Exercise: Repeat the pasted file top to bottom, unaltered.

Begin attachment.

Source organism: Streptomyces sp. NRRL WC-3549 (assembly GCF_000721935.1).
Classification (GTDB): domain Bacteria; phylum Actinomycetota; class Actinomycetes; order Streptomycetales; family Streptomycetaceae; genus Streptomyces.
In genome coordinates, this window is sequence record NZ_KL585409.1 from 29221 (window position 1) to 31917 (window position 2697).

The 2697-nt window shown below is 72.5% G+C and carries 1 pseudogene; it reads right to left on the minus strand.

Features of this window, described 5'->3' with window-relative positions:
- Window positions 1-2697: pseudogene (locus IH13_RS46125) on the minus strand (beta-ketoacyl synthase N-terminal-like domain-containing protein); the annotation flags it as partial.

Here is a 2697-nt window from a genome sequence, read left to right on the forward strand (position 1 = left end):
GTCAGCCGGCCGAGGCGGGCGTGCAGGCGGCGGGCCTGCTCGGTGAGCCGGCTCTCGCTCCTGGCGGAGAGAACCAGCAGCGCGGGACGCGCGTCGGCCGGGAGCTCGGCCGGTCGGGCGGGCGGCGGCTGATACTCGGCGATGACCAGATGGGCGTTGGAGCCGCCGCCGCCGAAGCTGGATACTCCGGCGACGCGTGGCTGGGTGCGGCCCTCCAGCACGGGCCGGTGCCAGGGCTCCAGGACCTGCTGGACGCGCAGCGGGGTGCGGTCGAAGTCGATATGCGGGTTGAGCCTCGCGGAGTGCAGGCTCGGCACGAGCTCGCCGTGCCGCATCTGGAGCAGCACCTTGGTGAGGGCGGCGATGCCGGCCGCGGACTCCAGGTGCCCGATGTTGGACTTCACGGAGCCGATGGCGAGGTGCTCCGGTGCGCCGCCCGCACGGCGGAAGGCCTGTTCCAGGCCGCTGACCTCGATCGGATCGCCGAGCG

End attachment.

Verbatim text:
Source organism: Streptomyces sp. NRRL WC-3549 (assembly GCF_000721935.1).
Classification (GTDB): domain Bacteria; phylum Actinomycetota; class Actinomycetes; order Streptomycetales; family Streptomycetaceae; genus Streptomyces.
In genome coordinates, this window is sequence record NZ_KL585409.1 from 29221 (window position 1) to 31917 (window position 2697).

The 2697-nt window shown below is 72.5% G+C and carries 1 pseudogene; it reads right to left on the minus strand.

Features of this window, described 5'->3' with window-relative positions:
- Window positions 1-2697: pseudogene (locus IH13_RS46125) on the minus strand (beta-ketoacyl synthase N-terminal-like domain-containing protein); the annotation flags it as partial.

Here is a 2697-nt window from a genome sequence, read left to right on the forward strand (position 1 = left end):
GTCAGCCGGCCGAGGCGGGCGTGCAGGCGGCGGGCCTGCTCGGTGAGCCGGCTCTCGCTCCTGGCGGAGAGAACCAGCAGCGCGGGACGCGCGTCGGCCGGGAGCTCGGCCGGTCGGGCGGGCGGCGGCTGATACTCGGCGATGACCAGATGGGCGTTGGAGCCGCCGCCGCCGAAGCTGGATACTCCGGCGACGCGTGGCTGGGTGCGGCCCTCCAGCACGGGCCGGTGCCAGGGCTCCAGGACCTGCTGGACGCGCAGCGGGGTGCGGTCGAAGTCGATATGCGGGTTGAGCCTCGCGGAGTGCAGGCTCGGCACGAGCTCGCCGTGCCGCATCTGGAGCAGCACCTTGGTGAGGGCGGCGATGCCGGCCGCGGACTCCAGGTGCCCGATGTTGGACTTCACGGAGCCGATGGCGAGGTGCTCCGGTGCGCCGCCCGCACGGCGGAAGGCCTGTTCCAGGCCGCTGACCTCGATCGGATCGCCGAGCG